Mark E. Limes

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Twinleaf Work Princeton Work Utah Work

Twinleaf Work

I am currently working for Twinleaf LLC mostly on a DARPA AMBIIENT grant, Atomic Magnetometer for Biological Imaging In Earth's Native Terrian (say that five times fast). Some popular articles about this project are at Daily Mail and DARPA. Our technique uses fast laser pulsing to optically pump Rb in Earth's field (0.5 G) with a goal of achieving 1 fT_{rms}/cm\sqrt{Hz} (currently at 10 fT_{rms}/cm\sqrt{Hz} in Phase 1). Our gradiometer uses a baseline of 3 cm, and aims to be dead-zone and heading error free, for the purpose of in-the field magnetoencephalography (fancy speak for readin' 1-100 Hz brain waves).

Also doing a bunch of varied magnetometry projects for Twinleaf, and helping develop a GNOME (Global Network of Optical Magnetometers for Exotic physics)) setups based around a self-compensating comagnetometer.

Here is my talk that I presented for DAMOP 2020.

Princeton Work

In the Romalis group, I worked on a free-precession, dual noble-gas comagnetometer that is detected with an alkali magnetometer. This device shows potential for use as a chip-scale reference NMR gyroscope (studied in collaboration with Twinleaf LLC), as well as searches for exotic spin couplings. Our device has reached a precision sufficient to constrain spin-gravity searches at the 10 nHz level, and is accurate enough for detection of Earth's rotation without calibration. This work is supported by DARPA and NSF grants.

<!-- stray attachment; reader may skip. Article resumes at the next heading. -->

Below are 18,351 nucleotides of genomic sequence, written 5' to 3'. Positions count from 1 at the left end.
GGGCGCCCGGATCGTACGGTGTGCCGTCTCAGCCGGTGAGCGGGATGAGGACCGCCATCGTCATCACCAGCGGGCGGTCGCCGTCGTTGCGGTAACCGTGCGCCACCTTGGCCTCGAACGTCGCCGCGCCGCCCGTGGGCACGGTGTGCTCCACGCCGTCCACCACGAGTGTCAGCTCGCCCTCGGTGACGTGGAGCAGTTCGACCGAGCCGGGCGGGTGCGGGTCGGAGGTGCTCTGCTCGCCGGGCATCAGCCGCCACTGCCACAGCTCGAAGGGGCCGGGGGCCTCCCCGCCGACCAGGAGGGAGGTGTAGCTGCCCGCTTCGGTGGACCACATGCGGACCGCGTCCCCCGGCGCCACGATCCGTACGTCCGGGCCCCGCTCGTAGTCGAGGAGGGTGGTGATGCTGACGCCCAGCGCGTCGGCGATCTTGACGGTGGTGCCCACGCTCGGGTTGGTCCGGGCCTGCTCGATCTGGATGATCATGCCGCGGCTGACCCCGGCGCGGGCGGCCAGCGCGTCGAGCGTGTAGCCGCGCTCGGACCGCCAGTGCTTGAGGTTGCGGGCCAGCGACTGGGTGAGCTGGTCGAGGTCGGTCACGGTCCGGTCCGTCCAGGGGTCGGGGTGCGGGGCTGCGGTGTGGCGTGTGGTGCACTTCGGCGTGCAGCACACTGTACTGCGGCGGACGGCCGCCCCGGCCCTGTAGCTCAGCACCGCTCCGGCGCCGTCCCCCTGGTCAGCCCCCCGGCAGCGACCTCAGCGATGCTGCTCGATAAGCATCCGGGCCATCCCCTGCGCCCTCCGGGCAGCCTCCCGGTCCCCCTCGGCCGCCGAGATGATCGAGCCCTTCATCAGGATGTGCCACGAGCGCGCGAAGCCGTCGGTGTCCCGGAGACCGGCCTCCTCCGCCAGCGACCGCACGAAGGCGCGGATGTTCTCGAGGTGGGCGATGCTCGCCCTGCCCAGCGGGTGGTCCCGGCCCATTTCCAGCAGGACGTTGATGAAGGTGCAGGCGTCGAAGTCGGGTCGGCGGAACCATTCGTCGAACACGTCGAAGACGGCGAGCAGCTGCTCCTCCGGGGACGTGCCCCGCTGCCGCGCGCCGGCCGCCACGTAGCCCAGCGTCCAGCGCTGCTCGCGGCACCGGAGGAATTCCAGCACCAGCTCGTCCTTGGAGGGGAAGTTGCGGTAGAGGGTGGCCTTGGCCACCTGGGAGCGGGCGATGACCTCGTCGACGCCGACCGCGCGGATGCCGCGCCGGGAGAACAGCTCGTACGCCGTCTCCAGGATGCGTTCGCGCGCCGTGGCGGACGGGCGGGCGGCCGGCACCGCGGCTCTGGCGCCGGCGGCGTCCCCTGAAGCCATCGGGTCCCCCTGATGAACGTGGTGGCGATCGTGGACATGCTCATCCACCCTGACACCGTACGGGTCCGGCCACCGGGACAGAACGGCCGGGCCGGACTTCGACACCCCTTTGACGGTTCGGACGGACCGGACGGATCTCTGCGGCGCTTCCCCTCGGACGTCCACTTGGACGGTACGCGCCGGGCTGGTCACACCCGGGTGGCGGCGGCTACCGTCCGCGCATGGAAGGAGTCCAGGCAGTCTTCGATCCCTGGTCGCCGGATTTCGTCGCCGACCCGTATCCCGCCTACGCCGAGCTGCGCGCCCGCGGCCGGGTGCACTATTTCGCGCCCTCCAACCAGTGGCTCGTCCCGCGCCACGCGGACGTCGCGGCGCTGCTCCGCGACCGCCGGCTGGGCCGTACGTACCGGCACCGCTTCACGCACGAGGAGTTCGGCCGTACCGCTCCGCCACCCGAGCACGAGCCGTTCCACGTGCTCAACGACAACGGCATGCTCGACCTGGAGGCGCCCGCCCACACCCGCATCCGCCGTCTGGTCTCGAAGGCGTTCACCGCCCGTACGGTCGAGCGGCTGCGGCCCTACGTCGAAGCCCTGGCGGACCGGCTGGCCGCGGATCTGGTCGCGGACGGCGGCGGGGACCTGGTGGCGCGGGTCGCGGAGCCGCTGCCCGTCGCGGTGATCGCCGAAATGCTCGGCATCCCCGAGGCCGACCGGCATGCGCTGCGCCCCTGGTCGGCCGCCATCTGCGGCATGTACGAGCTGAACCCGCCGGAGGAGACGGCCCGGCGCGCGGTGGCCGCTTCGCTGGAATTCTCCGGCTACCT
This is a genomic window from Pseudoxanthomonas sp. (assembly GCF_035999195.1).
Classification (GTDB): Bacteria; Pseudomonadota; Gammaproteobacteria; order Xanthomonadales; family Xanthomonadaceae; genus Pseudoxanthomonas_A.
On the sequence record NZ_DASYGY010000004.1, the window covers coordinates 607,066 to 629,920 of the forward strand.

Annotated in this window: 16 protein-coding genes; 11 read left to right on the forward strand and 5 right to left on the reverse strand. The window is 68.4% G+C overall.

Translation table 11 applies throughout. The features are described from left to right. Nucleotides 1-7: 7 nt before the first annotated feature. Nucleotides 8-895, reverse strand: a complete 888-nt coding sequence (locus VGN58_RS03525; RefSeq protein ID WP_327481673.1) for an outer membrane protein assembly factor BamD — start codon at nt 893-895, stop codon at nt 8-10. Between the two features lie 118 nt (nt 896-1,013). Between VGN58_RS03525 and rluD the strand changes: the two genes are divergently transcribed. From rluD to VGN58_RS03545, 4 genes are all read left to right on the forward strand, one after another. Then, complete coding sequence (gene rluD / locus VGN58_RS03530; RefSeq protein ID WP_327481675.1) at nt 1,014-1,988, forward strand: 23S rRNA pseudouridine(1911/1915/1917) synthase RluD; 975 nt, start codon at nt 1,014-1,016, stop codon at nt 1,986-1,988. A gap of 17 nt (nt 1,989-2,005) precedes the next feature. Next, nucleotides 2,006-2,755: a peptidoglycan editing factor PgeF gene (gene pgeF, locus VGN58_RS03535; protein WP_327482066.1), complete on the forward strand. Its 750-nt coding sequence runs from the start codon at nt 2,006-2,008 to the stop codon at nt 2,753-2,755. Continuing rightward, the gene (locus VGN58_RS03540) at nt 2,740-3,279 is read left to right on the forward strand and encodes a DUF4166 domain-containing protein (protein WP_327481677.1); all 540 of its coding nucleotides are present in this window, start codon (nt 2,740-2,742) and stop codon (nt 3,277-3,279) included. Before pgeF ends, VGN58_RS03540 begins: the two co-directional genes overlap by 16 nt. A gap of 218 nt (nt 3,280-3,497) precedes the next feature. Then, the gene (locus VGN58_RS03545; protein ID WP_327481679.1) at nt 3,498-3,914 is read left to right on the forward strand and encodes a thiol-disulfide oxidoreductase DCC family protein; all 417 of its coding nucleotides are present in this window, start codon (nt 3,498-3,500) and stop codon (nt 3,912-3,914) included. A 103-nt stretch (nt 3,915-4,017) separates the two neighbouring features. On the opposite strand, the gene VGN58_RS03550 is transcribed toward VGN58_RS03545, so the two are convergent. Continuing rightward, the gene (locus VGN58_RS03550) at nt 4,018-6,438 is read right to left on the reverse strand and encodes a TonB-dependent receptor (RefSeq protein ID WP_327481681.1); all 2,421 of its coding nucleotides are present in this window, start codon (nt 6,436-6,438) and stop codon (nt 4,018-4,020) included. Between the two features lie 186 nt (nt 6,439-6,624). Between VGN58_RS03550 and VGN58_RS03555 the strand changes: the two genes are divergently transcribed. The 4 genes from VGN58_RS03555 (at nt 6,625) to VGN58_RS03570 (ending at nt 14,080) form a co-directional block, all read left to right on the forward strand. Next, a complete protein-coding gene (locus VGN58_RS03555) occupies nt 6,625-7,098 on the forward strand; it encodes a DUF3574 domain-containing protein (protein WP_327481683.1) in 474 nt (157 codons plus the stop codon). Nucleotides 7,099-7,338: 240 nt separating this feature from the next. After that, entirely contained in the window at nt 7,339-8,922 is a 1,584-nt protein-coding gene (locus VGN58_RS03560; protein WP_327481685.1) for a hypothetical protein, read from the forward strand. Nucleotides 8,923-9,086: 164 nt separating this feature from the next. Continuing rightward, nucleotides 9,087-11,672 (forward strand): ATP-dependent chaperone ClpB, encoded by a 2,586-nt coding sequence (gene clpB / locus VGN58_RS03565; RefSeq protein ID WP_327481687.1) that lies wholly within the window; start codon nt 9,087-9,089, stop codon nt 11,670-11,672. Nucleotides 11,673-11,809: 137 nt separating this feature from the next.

NSF grant #1404325

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A continuation of this work is being supported by an ONR grant, where 3He-21Ne cells are used. Initial testing shows that our 3He-21Ne cells are working well, with a 21Ne relaxation of roughly 2 hours.

3He21Ne129Xe Oh My!

Utah Work

In the Saam group, I worked on hyperpolarizing noble gases with alkali metals, and did basic research in magnetic resonance under an NSF grant and a Swigart Foundation grant. In addition, I collaborated with the Boehme, Lupton, Raikh, and Vardeny groups at University of Utah, using magnetic resonance techniques to characterize organic semiconducting material under an NSF MRSEC grant.

NSF grant #1121252
NSF grant #0855482